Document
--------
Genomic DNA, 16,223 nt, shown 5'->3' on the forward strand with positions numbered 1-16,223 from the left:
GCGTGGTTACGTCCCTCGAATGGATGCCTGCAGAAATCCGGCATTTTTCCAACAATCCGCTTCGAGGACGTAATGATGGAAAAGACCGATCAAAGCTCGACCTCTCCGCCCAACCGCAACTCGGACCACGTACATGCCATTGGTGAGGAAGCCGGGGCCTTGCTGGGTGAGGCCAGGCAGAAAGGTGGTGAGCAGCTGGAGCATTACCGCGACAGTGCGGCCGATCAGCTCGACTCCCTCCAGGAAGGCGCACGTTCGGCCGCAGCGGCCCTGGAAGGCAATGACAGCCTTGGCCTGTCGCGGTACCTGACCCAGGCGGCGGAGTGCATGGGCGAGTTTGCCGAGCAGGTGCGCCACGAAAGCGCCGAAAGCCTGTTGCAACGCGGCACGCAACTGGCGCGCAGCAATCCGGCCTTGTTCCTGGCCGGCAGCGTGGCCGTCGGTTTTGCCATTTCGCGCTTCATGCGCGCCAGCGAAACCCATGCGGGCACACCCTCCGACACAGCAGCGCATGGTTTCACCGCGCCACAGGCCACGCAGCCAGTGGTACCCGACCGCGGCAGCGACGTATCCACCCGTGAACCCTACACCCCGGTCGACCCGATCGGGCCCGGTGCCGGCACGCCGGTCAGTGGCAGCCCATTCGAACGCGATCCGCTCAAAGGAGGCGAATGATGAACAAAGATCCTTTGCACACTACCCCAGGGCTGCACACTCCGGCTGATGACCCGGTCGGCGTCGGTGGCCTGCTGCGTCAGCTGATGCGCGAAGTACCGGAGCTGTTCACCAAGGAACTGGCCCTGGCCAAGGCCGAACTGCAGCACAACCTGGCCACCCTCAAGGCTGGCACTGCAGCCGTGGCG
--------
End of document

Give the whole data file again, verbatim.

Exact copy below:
Genomic DNA, 16,223 nt, shown 5'->3' on the forward strand with positions numbered 1-16,223 from the left:
GCGTGGTTACGTCCCTCGAATGGATGCCTGCAGAAATCCGGCATTTTTCCAACAATCCGCTTCGAGGACGTAATGATGGAAAAGACCGATCAAAGCTCGACCTCTCCGCCCAACCGCAACTCGGACCACGTACATGCCATTGGTGAGGAAGCCGGGGCCTTGCTGGGTGAGGCCAGGCAGAAAGGTGGTGAGCAGCTGGAGCATTACCGCGACAGTGCGGCCGATCAGCTCGACTCCCTCCAGGAAGGCGCACGTTCGGCCGCAGCGGCCCTGGAAGGCAATGACAGCCTTGGCCTGTCGCGGTACCTGACCCAGGCGGCGGAGTGCATGGGCGAGTTTGCCGAGCAGGTGCGCCACGAAAGCGCCGAAAGCCTGTTGCAACGCGGCACGCAACTGGCGCGCAGCAATCCGGCCTTGTTCCTGGCCGGCAGCGTGGCCGTCGGTTTTGCCATTTCGCGCTTCATGCGCGCCAGCGAAACCCATGCGGGCACACCCTCCGACACAGCAGCGCATGGTTTCACCGCGCCACAGGCCACGCAGCCAGTGGTACCCGACCGCGGCAGCGACGTATCCACCCGTGAACCCTACACCCCGGTCGACCCGATCGGGCCCGGTGCCGGCACGCCGGTCAGTGGCAGCCCATTCGAACGCGATCCGCTCAAAGGAGGCGAATGATGAACAAAGATCCTTTGCACACTACCCCAGGGCTGCACACTCCGGCTGATGACCCGGTCGGCGTCGGTGGCCTGCTGCGTCAGCTGATGCGCGAAGTACCGGAGCTGTTCACCAAGGAACTGGCCCTGGCCAAGGCCGAACTGCAGCACAACCTGGCCACCCTCAAGGCTGGCACTGCAGCCGTGGCG